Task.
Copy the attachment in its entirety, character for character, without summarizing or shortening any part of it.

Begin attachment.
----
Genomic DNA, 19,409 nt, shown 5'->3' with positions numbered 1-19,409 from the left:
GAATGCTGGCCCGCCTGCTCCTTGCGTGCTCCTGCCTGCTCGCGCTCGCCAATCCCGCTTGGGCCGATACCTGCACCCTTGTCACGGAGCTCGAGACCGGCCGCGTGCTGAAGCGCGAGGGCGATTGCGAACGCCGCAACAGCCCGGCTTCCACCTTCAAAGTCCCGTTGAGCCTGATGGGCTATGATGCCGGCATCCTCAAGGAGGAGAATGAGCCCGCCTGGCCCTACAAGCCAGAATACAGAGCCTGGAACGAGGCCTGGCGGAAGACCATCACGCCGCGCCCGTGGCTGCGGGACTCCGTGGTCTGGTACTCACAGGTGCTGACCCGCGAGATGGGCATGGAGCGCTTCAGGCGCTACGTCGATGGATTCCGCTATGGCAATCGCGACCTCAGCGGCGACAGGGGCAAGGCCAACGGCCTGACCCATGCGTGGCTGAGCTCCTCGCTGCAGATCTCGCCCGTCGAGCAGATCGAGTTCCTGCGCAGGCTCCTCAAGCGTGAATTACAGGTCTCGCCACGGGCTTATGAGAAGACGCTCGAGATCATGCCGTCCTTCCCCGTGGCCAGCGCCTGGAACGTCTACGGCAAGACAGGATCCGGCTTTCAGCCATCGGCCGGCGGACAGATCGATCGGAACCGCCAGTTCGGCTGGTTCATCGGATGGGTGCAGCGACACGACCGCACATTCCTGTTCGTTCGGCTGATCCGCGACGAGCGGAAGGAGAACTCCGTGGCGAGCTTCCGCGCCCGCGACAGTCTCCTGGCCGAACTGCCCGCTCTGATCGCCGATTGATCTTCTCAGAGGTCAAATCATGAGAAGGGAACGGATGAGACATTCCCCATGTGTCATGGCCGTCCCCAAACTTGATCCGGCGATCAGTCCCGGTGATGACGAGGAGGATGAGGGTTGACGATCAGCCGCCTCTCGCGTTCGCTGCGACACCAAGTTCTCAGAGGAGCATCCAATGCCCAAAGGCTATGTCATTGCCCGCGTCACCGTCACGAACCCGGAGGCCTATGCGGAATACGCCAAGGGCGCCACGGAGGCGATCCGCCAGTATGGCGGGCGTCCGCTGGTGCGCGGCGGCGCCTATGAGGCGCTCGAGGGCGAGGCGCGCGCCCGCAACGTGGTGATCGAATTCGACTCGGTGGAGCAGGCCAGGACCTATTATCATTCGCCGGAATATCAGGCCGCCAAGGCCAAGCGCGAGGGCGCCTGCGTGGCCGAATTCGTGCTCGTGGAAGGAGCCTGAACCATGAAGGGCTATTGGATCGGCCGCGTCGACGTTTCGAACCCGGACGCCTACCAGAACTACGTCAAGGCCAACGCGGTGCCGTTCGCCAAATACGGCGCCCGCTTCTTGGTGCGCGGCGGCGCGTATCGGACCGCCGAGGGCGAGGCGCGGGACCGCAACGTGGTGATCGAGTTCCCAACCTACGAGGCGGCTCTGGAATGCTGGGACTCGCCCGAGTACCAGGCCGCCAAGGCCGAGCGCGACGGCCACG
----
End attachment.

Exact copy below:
Genomic DNA, 19,409 nt, shown 5'->3' with positions numbered 1-19,409 from the left:
GAATGCTGGCCCGCCTGCTCCTTGCGTGCTCCTGCCTGCTCGCGCTCGCCAATCCCGCTTGGGCCGATACCTGCACCCTTGTCACGGAGCTCGAGACCGGCCGCGTGCTGAAGCGCGAGGGCGATTGCGAACGCCGCAACAGCCCGGCTTCCACCTTCAAAGTCCCGTTGAGCCTGATGGGCTATGATGCCGGCATCCTCAAGGAGGAGAATGAGCCCGCCTGGCCCTACAAGCCAGAATACAGAGCCTGGAACGAGGCCTGGCGGAAGACCATCACGCCGCGCCCGTGGCTGCGGGACTCCGTGGTCTGGTACTCACAGGTGCTGACCCGCGAGATGGGCATGGAGCGCTTCAGGCGCTACGTCGATGGATTCCGCTATGGCAATCGCGACCTCAGCGGCGACAGGGGCAAGGCCAACGGCCTGACCCATGCGTGGCTGAGCTCCTCGCTGCAGATCTCGCCCGTCGAGCAGATCGAGTTCCTGCGCAGGCTCCTCAAGCGTGAATTACAGGTCTCGCCACGGGCTTATGAGAAGACGCTCGAGATCATGCCGTCCTTCCCCGTGGCCAGCGCCTGGAACGTCTACGGCAAGACAGGATCCGGCTTTCAGCCATCGGCCGGCGGACAGATCGATCGGAACCGCCAGTTCGGCTGGTTCATCGGATGGGTGCAGCGACACGACCGCACATTCCTGTTCGTTCGGCTGATCCGCGACGAGCGGAAGGAGAACTCCGTGGCGAGCTTCCGCGCCCGCGACAGTCTCCTGGCCGAACTGCCCGCTCTGATCGCCGATTGATCTTCTCAGAGGTCAAATCATGAGAAGGGAACGGATGAGACATTCCCCATGTGTCATGGCCGTCCCCAAACTTGATCCGGCGATCAGTCCCGGTGATGACGAGGAGGATGAGGGTTGACGATCAGCCGCCTCTCGCGTTCGCTGCGACACCAAGTTCTCAGAGGAGCATCCAATGCCCAAAGGCTATGTCATTGCCCGCGTCACCGTCACGAACCCGGAGGCCTATGCGGAATACGCCAAGGGCGCCACGGAGGCGATCCGCCAGTATGGCGGGCGTCCGCTGGTGCGCGGCGGCGCCTATGAGGCGCTCGAGGGCGAGGCGCGCGCCCGCAACGTGGTGATCGAATTCGACTCGGTGGAGCAGGCCAGGACCTATTATCATTCGCCGGAATATCAGGCCGCCAAGGCCAAGCGCGAGGGCGCCTGCGTGGCCGAATTCGTGCTCGTGGAAGGAGCCTGAACCATGAAGGGCTATTGGATCGGCCGCGTCGACGTTTCGAACCCGGACGCCTACCAGAACTACGTCAAGGCCAACGCGGTGCCGTTCGCCAAATACGGCGCCCGCTTCTTGGTGCGCGGCGGCGCGTATCGGACCGCCGAGGGCGAGGCGCGGGACCGCAACGTGGTGATCGAGTTCCCAACCTACGAGGCGGCTCTGGAATGCTGGGACTCGCCCGAGTACCAGGCCGCCAAGGCCGAGCGCGACGGCCACG